(2) High Blood Pressure
What is high blood pressure (BP)?
High BP is not an illness or disease – rather it is a risk marker for illnesses that you wish to avoid. These include stroke, heart attacks, kidney problems and other problems affecting the circulatory system (blood circulation). Most people who have high BP do not have any symptoms. However, not having symptoms does not imply that you are not at risk of having any of the potentially harmful consequences of having high BP. The risk of suffering complications from having high BP can be reduced by either nondrug or drug treatments or by both.
What types of high BP are there?
High BP is traditionally classified into two main groups: ‘essential’ or primary hypertension where no cause can be found and ‘secondary’ hypertension where high BP is caused by other conditions.
(‘Hypertension’ is just a medical name for high BP.) Secondary hypertension is very uncommon and mostly caused by various sorts of kidney disease, or occasionally by irregular anatomy of the aorta (‘coarctation’); overproduction of some BPraising hormones by tumours of the pituitary gland, adrenal glands or kidneys; or by disorders involving compression of the brain. These ‘classical’ secondary causes altogether account for less than 1% of all treated cases of high BP.
What causes high BP?
There is still a lot of uncertainty about the causes of high BP. For the vast majority of people, over 95%, an underlying cause is not found. These are the people who have ‘essential’ hypertension. It is likely that several factors contribute to high BP in most people. The chief suspects include:
• An overactive hormone system that relates to the kidney (the renin–angiotensin system);
• An overactive autonomic nervous system (the part of the nervous system responsible for our unconscious nervous responses);
• A fault in the cells of the smaller blood vessels that produce substances leading to blood a vessel narrowing and increased BP (endothelial cell dysfunction);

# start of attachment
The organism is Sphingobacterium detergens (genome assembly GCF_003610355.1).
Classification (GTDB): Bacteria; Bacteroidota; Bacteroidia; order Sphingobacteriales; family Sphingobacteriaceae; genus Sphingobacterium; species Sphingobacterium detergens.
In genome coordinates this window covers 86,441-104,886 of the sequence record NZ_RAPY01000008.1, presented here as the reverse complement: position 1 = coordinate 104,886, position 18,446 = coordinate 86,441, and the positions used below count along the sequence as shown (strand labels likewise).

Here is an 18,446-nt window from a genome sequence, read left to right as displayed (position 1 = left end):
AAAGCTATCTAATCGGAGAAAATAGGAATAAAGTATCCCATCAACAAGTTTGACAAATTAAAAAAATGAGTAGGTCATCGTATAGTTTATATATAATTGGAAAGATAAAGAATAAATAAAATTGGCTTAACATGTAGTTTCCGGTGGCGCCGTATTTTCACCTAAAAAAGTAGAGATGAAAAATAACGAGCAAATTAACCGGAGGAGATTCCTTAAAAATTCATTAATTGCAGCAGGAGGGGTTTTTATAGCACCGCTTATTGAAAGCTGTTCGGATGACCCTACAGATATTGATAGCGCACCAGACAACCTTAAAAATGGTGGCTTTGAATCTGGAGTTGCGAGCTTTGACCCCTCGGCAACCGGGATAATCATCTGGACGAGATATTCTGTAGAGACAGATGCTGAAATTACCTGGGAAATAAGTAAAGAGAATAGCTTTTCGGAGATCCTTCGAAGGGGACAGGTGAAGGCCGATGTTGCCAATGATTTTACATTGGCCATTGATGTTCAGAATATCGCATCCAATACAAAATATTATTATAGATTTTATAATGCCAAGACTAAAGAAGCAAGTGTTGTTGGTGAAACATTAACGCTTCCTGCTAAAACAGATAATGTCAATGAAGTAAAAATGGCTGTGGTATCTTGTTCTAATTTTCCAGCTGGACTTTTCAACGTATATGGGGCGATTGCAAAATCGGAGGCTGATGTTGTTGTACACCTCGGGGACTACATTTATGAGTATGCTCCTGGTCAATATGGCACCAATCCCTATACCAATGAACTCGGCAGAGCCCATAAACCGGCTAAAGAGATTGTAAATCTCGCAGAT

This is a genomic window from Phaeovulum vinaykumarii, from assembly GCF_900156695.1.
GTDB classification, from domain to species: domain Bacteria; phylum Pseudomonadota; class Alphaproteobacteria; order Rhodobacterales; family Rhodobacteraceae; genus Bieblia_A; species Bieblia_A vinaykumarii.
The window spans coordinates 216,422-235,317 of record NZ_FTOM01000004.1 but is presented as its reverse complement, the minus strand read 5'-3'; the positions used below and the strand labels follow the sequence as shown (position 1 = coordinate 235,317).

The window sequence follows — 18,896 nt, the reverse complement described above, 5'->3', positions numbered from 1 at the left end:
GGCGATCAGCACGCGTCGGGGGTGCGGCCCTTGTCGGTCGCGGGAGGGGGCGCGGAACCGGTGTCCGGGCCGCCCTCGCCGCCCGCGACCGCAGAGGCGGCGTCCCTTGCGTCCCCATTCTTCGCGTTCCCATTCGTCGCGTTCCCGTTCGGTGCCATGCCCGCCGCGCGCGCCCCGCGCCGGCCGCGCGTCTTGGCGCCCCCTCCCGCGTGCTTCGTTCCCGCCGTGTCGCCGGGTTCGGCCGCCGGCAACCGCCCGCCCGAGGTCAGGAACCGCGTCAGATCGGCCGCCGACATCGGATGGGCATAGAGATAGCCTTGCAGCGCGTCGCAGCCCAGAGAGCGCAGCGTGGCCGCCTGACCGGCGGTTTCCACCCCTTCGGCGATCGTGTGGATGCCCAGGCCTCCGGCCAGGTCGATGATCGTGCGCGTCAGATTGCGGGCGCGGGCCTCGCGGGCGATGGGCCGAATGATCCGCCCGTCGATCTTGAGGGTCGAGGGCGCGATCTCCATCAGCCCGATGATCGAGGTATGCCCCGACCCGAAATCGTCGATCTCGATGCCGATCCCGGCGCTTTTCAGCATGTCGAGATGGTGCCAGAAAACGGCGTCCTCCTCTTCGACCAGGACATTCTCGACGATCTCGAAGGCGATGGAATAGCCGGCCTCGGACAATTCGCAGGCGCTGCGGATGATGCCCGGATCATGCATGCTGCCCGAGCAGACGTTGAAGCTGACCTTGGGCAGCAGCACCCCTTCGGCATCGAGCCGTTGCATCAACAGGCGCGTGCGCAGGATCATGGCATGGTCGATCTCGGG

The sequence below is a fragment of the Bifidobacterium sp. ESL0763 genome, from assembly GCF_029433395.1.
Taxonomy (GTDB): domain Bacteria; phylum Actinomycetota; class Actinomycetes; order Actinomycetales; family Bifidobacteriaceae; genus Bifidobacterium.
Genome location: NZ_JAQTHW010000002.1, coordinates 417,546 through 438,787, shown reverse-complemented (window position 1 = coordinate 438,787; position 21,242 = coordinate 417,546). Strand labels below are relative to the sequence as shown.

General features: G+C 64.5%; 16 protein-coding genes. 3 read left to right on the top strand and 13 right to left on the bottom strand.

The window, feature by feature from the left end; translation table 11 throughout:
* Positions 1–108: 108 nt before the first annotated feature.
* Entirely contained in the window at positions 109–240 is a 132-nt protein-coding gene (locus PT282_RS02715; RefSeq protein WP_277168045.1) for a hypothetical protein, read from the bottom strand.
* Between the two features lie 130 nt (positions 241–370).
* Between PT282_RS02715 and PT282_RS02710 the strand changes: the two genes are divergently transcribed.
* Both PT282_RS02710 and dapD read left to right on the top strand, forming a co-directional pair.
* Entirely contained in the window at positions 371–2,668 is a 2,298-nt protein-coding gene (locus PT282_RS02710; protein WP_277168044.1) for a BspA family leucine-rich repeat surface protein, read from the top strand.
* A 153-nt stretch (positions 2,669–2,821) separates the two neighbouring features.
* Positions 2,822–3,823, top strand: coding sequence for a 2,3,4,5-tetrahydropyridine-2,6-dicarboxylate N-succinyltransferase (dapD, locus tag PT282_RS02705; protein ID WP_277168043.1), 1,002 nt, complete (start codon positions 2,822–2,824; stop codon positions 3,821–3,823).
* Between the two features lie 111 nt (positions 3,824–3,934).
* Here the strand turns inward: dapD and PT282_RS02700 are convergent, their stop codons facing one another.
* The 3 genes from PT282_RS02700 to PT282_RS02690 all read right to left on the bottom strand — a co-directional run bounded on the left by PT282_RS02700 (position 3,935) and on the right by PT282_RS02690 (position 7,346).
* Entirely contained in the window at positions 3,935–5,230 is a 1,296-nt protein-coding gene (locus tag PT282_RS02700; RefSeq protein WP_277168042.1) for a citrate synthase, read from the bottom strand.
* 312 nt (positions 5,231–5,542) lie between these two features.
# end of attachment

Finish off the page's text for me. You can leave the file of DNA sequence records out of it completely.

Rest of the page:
• Genetic predisposition (when you may have inherited a tendency to high BP);
• Intrauterine factors, particularly birth weight that may reflect undernourishment in the fetus, and that ‘programme’ our body to develop high BP in later life.
How is high BP measured?
Accurate BP measurement is important for diagnosis. Raised BP is a symptomless condition that, if left untreated, contributes to a substantial risk of heart disease and stroke. Clinical trials of BP-lowering drugs have shown that reducing BP reduces the risk of heart disease and stroke. BP can be measured in several ways: by means of an electronic, mercury or aneroid sphygmomanometer. Electronic monitors are being increasingly used in GPs’ surgeries. Provided that a machine is selected that has been shown to be accurate and reliable, electronic monitoring offers several advantages over the older mercury sphygmomanometers. Aneroid sphygmomanometers are unreliable and are not recommended.
How many readings and visits are needed before high BP is diagnosed?
There is no universally accepted number of visits that are necessary for a doctor to make a firm diagnosis of high BP. However, all national guidelines recommend multiple visits and multiple readings before high BP is diagnosed. Clinical trials that have established the benefits of BP-lowering treatments generally used two or three BP readings on two or more clinic visits to confirm a diagnosis. A minimum of three BP readings per visit over at least four or more separate visits are needed to confirm a diagnosis of hypertension.
What is white coat hypertension?
This is when your BP is high when measured during a surgery or outpatient clinic but is otherwise normal. It usually occurs in response to the measurement of BP by a doctor or nurse. In people with normal BP, there is generally little or no difference between their BP reading at a clinic or in a surgery compared to their usual BP reading. However, in some people, substantial differences between clinic and usual BP are consistently found, with the higher readings occurring in situations where a doctor or nurse has made the BP reading. This phenomenon of ‘white coat hypertension’ is more commonly seen in women and older people.
As many as 20% of people diagnosed with high BP at clinics or in surgery may have entirely normal BPs when it is measured during the rest of the day. Other BP measuring techniques are recommended in these people so that their usual pressure is accurately recorded.
Why do some people have their BP measured with a portable machine?
What you are describing is ‘ambulatory’ BP monitoring. Ambulatory BP monitoring is a much better way of measuring BP in somebody who has one of the following factors: